Posted by & filed under Fibre Optic Cabling, PON.

Passive Optical Network FAQ's London
Passive Optical Network FAQ's
Passive Optical Network FAQ's Birmingham

 

What is Passive Optical Network?

Passive Optical Network (PON) is a type of fibre-optic access network. A PON reduces the amount of cabling and equipment required compared to an active optical network, where each user has a separate connection to the network hub. Generally, a PON configuration contains an optical line terminal (OLT) at the service provider's central office and a number of optical network units (ONUs) or optical network terminals (ONTs) near end users.

How does it work?

PON uses an optical splitter to allow multiple subscribers to share a single fibre connection to the service provider's network. Furthermore, the splitter is a passive device that does not require any power.

The OLT contains a laser that sends an optical signal down the fibre to the splitter. As a result, the splitter then separates the signal into multiple signals, each of which is sent to a different ONU or ONT.

The ONU or ONT converts the optical signal back into an electrical signal that can be used by the customer's equipment.

Advantages

PON offers a number of advantages over other access technologies, such as, twisted pair or coaxial cable:

  • PON is more scalable. It is easier to add new subscribers to a PON system than other types of network.
  • The passive components in a PON system do not require power, which means that there are fewer potential points of failure.
  • Cost-effective - the use of optical splitters means that a PON system can serve many subscribers with a single fibre connection. As a result, this reduces the amount of cabling and equipment required compared to other types of network.

Disadvantages

PON has a number of disadvantages compared to other access technologies:

  • PON is more vulnerable to environmental factors. For example, components can be damaged by water, humidity, or temperature extremes.
  • The OLT and ONU/ONT equipment required for a PON system is more expensive than the equipment required for other types of network.
  • Longer installation times - Passive optical components must be carefully installed and aligned, which can take longer than other types of network.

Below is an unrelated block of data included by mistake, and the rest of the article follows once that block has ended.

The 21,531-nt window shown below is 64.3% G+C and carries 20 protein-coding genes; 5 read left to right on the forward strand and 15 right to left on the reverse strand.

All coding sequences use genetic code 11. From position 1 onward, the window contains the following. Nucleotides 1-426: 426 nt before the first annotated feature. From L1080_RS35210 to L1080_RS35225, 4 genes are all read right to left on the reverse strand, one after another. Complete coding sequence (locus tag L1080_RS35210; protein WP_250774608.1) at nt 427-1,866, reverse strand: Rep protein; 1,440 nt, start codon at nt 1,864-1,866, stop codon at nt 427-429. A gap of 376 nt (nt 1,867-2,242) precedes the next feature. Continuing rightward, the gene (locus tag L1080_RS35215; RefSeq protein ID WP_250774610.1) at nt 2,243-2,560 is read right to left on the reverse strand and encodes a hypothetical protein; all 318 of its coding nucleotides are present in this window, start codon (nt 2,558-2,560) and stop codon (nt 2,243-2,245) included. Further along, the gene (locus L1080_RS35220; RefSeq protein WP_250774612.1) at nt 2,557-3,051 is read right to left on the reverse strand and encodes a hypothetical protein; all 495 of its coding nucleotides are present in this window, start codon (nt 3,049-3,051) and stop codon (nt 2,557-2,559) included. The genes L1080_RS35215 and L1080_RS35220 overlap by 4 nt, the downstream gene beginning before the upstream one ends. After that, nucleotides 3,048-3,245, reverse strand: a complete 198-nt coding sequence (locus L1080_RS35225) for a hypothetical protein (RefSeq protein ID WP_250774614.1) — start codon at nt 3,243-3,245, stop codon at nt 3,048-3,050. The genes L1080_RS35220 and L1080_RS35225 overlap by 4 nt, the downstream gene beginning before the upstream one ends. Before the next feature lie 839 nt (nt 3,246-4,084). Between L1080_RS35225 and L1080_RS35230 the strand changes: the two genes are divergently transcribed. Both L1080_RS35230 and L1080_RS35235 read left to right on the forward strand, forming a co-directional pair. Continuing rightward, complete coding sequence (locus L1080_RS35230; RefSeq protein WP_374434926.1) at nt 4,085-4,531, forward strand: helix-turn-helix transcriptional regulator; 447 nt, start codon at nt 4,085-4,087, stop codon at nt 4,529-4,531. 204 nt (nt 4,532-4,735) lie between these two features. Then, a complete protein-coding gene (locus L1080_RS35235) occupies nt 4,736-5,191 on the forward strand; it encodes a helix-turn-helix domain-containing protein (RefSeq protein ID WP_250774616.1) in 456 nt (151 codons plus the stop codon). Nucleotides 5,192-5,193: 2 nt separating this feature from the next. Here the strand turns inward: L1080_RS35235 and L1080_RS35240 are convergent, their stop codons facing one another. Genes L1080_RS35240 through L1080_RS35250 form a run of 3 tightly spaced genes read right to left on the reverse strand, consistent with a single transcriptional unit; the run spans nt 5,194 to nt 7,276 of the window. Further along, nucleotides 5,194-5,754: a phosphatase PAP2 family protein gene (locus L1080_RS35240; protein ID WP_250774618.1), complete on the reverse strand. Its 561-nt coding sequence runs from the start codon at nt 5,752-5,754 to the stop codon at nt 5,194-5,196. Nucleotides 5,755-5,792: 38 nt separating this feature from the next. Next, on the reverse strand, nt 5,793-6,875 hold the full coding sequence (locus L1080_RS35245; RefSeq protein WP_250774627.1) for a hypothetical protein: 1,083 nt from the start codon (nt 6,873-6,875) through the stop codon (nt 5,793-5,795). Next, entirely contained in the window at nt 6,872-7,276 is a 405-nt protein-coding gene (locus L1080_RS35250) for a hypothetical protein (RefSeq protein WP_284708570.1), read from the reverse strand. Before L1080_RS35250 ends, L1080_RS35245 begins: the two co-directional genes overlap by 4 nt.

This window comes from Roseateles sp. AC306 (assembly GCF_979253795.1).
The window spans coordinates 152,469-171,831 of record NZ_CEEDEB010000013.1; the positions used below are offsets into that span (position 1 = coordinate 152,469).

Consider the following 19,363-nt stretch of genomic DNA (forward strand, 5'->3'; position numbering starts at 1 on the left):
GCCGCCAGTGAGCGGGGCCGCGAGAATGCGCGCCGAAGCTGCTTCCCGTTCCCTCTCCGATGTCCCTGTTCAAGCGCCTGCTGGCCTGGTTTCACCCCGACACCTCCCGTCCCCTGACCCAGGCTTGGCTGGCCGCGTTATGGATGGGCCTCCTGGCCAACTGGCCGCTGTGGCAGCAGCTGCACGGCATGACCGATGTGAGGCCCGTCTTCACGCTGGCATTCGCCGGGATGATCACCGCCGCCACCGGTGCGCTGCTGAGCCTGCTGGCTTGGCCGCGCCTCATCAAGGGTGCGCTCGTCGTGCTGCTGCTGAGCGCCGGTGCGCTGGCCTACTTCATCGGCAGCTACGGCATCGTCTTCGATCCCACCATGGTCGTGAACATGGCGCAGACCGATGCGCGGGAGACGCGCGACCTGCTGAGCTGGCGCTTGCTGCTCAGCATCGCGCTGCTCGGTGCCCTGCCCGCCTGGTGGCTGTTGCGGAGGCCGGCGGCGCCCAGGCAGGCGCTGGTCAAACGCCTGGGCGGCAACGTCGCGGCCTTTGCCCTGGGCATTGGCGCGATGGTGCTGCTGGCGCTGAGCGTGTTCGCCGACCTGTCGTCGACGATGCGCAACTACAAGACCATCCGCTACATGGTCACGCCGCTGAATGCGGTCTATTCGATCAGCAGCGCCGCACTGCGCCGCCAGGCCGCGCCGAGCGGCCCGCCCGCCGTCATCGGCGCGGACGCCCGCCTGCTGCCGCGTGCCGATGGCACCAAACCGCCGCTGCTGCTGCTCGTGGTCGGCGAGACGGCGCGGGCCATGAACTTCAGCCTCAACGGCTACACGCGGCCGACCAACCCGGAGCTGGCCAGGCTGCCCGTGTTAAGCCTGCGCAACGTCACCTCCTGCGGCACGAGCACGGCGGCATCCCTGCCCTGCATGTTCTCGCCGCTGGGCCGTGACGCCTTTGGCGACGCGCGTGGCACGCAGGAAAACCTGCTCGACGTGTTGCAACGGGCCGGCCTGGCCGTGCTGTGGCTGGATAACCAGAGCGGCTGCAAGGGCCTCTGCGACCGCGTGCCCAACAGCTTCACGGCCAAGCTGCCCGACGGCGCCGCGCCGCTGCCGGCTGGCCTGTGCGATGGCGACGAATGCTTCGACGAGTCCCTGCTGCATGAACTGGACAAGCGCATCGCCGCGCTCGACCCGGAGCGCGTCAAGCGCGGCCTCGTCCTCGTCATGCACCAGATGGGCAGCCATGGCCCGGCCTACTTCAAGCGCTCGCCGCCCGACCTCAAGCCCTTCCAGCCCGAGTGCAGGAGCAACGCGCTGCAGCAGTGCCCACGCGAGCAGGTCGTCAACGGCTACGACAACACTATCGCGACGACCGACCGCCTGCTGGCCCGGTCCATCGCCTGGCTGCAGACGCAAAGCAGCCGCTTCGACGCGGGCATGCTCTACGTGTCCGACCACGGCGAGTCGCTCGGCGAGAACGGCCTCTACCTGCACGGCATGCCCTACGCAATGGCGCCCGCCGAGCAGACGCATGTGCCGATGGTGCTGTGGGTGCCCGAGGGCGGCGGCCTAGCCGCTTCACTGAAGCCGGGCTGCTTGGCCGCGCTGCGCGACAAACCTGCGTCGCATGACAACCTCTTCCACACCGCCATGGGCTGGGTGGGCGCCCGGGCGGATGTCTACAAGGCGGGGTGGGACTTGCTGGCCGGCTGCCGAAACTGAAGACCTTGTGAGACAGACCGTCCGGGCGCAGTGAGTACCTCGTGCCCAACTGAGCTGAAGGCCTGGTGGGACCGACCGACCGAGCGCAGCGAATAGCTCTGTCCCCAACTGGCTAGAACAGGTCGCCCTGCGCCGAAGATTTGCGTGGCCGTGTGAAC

What is Ethernet Passive Optical Network?

Ethernet Passive Optical Network (EPON) is a type of Passive Optical Network (PON) that uses Ethernet as the transport protocol. EPON is standardized by the IEEE 802.3ah committee.

EPON offers a number of advantages over other PON technologies:

  • Uses a standard Ethernet interface, which simplifies equipment compatibility and reduces costs.
  • Supports a wide range of data rates, from 10Mbps to 1Gbps.
  • Can be easily upgraded to support higher data rates by simply changing the optical transceivers.

What is Gigabit Passive Optical Network?

Gigabit Passive Optical Network (GPON) is a type of PON that supports data rates up to 2.5Gbps downstream and 1.25Gbps upstream. GPON is standardized by the ITU-T G.984 series of recommendations.

What is Next Generation Passive Optical Network?

Next Generation Passive Optical Network (NG-PON) is a type of  PON that supports data rates up to 40Gbps downstream and 10Gbps upstream. NG-PON is standardized by the ITU-T G.989 series of recommendations.

Advantages of GPON & NG-PON over other PON technologies:

  • Supports very high data rates, making it ideal for applications such as HDTV and video-on-demand.
  • GPON & NG-PON are scalable - it is easy to add new subscribers or upgrade existing subscribers to higher data rates.
  • Cost-effective: the use of optical splitters means that an NG-PON system can serve many subscribers with a single fibre connection. As a result, this reduces the amount of cabling and equipment required compared to other types of network.

For Fibre Optic FAQ's follow this link.